Iowa Wine Business Continues To Grow

Iowa Wine Business Continues To Grow

Grape growing and wine production continue to become a bigger part of Iowa agriculture. A new grant awarded to a wine producing research group will move the process along even faster.

Getting wine from the grape to the glass, and doing it faster and producing a quality product, is the focus of a new grant that has just been awarded to a wine producing research group that includes Iowa and other "colder weather" states.

New grape varieties can take more than 20 years to breed and evaluate, and even longer to reach commercial success. Established wine-making areas have been perfecting their processes for decades. Areas such as Iowa, relatively new to making wine, have far less experience.

The recently awarded $2.5 million grant will help colder-weather states from Nebraska to Iowa to New York overcome obstacles in the vineyard, winery and tasting room and will also improve tourism. The grant's focus is a group of extremely cold-hardy wine grape varieties, new to both growers and consumers. These grapes have spawned new small winery industries in the upper Midwest and Northeast United States over the past decade.

Opens up new opportunities for Iowa grape growers and wine producers

In Iowa alone, the industry has grown from 100 acres of grape vines and 14 wineries in the year 2000, to more than 1,200 acres and 94 wineries in 2011.

The new research will examine how to determine the best growing conditions, modify the higher grape acidity and showcase wine's aroma, and build tourism networks to draw visitors to tasting rooms where the majority of sales take place.

"This opens up opportunities for Iowa growers to become leaders in production of premium cold climate wines," says Murli Dharmadhikari, director of the Midwest Grape and Wine Industry Institute at Iowa State University. ISU will receive more than $500,000 in funding for this project over two years. Ultimately, the institute hopes the project will help convert startup wineries into sustainably profitable enterprises that can fuel rural economic development, says Dharmadhikari.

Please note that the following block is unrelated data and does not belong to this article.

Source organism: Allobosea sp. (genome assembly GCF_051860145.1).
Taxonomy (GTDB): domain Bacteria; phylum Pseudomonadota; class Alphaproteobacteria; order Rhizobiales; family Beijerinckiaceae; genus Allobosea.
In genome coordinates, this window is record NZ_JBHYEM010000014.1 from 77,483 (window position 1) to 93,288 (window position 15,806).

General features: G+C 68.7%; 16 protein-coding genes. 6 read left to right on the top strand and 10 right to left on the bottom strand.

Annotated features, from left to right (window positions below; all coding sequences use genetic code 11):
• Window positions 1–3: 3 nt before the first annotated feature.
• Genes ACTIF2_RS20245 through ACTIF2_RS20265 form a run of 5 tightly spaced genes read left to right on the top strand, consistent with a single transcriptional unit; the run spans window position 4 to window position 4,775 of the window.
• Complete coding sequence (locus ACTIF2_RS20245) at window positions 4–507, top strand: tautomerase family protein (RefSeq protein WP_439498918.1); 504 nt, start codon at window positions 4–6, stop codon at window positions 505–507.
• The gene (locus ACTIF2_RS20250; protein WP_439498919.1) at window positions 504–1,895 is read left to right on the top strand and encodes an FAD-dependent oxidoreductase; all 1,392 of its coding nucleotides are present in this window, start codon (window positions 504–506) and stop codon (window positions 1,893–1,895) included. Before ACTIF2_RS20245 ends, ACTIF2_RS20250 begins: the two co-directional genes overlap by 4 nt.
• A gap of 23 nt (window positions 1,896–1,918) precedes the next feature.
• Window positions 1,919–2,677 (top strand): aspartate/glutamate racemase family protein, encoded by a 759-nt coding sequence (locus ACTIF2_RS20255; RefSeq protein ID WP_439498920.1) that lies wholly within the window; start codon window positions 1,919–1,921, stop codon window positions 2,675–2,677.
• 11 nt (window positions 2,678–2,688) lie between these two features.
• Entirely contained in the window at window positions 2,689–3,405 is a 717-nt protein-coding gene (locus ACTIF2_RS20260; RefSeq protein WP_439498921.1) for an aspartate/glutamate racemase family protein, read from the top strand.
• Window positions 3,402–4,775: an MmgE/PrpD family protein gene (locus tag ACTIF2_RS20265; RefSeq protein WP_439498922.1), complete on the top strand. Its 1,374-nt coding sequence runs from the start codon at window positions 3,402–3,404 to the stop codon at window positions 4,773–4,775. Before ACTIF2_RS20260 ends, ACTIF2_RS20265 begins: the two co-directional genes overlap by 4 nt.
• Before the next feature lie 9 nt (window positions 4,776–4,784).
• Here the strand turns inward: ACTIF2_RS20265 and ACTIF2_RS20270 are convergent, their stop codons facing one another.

Paul Domoto, professor of horticulture at ISU, will lead the viticulture studies group, and will work with Gail Nonnecke, another ISU professor of horticulture, on researching vineyard trials in Iowa. Jacek Koziel, associate professor of ag and biosystems engineering, will be part of the fruit composition and genetics group and study sensory profiling and volatile metabolites. Dharmadhikari will oversee fruit chemistry, winemaking trials and also serve as a liaison to the project advisory council team.

Goal to provide grape producers with research-based tools and practices

In addition, Dharmadhikari and ISU field specialist Mike White will serve on the Extension and consumer-marketing teams. Paul Lasley, an ISU professor of sociology, will lead and coordinate the project's evaluation.

The goal is to provide grape producers with research-based tools and practices to help them grow, vinify and sell quality wines to local and regional markets.

Research will be led by Tim Martinson, project director and senior extension associate at Cornell University, New York.

The grant was funded by the by USDA's National Institute of Food & Agriculture Specialty Crop Research Initiative (SCRI), which supports multi-institution, interdisciplinary research on crops including fruits, vegetables, tree nuts and ornamentals. In addition to ISU at Ames and Cornell at Ithaca, New York, the consortium involved in this project also includes researchers from Michigan State University, East Lansing; Oklahoma State University, Stillwater; North Dakota State University, Fargo; South Dakota State University, Brookings; the Connecticut Agricultural Experiment Station, New Haven; the University of Illinois, Urbana-Champaign; University of Massachusetts, Amherst; University of Minnesota, Twin Cities; University of Nebraska, Lincoln; University of Vermont, Burlington; and University of Wisconsin at Madison.

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